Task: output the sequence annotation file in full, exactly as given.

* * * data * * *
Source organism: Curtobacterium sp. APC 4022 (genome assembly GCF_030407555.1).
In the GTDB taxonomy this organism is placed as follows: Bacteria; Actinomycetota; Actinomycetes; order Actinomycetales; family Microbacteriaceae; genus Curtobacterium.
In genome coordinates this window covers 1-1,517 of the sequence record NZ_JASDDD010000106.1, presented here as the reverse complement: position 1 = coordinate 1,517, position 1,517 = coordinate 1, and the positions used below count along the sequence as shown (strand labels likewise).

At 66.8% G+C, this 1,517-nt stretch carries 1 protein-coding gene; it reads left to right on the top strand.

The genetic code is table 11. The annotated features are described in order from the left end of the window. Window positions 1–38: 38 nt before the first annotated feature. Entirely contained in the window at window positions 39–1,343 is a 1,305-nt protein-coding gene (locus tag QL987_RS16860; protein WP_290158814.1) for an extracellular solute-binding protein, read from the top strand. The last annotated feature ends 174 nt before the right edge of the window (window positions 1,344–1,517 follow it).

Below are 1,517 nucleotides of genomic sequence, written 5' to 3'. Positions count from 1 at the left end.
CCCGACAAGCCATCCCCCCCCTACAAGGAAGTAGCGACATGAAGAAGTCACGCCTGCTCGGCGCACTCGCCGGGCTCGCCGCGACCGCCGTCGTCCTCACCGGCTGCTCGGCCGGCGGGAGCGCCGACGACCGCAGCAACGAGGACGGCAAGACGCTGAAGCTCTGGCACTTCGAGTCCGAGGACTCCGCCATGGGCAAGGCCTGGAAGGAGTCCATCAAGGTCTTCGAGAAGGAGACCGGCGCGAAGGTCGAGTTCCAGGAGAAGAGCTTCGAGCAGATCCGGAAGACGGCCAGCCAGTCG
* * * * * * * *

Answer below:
Source organism: Curtobacterium sp. APC 4022 (genome assembly GCF_030407555.1).
In the GTDB taxonomy this organism is placed as follows: Bacteria; Actinomycetota; Actinomycetes; order Actinomycetales; family Microbacteriaceae; genus Curtobacterium.
In genome coordinates this window covers 1-1,517 of the sequence record NZ_JASDDD010000106.1, presented here as the reverse complement: position 1 = coordinate 1,517, position 1,517 = coordinate 1, and the positions used below count along the sequence as shown (strand labels likewise).

At 66.8% G+C, this 1,517-nt stretch carries 1 protein-coding gene; it reads left to right on the top strand.

The genetic code is table 11. The annotated features are described in order from the left end of the window. Window positions 1–38: 38 nt before the first annotated feature. Entirely contained in the window at window positions 39–1,343 is a 1,305-nt protein-coding gene (locus tag QL987_RS16860; protein WP_290158814.1) for an extracellular solute-binding protein, read from the top strand. The last annotated feature ends 174 nt before the right edge of the window (window positions 1,344–1,517 follow it).

Below are 1,517 nucleotides of genomic sequence, written 5' to 3'. Positions count from 1 at the left end.
CCCGACAAGCCATCCCCCCCCTACAAGGAAGTAGCGACATGAAGAAGTCACGCCTGCTCGGCGCACTCGCCGGGCTCGCCGCGACCGCCGTCGTCCTCACCGGCTGCTCGGCCGGCGGGAGCGCCGACGACCGCAGCAACGAGGACGGCAAGACGCTGAAGCTCTGGCACTTCGAGTCCGAGGACTCCGCCATGGGCAAGGCCTGGAAGGAGTCCATCAAGGTCTTCGAGAAGGAGACCGGCGCGAAGGTCGAGTTCCAGGAGAAGAGCTTCGAGCAGATCCGGAAGACGGCCAGCCAGTCG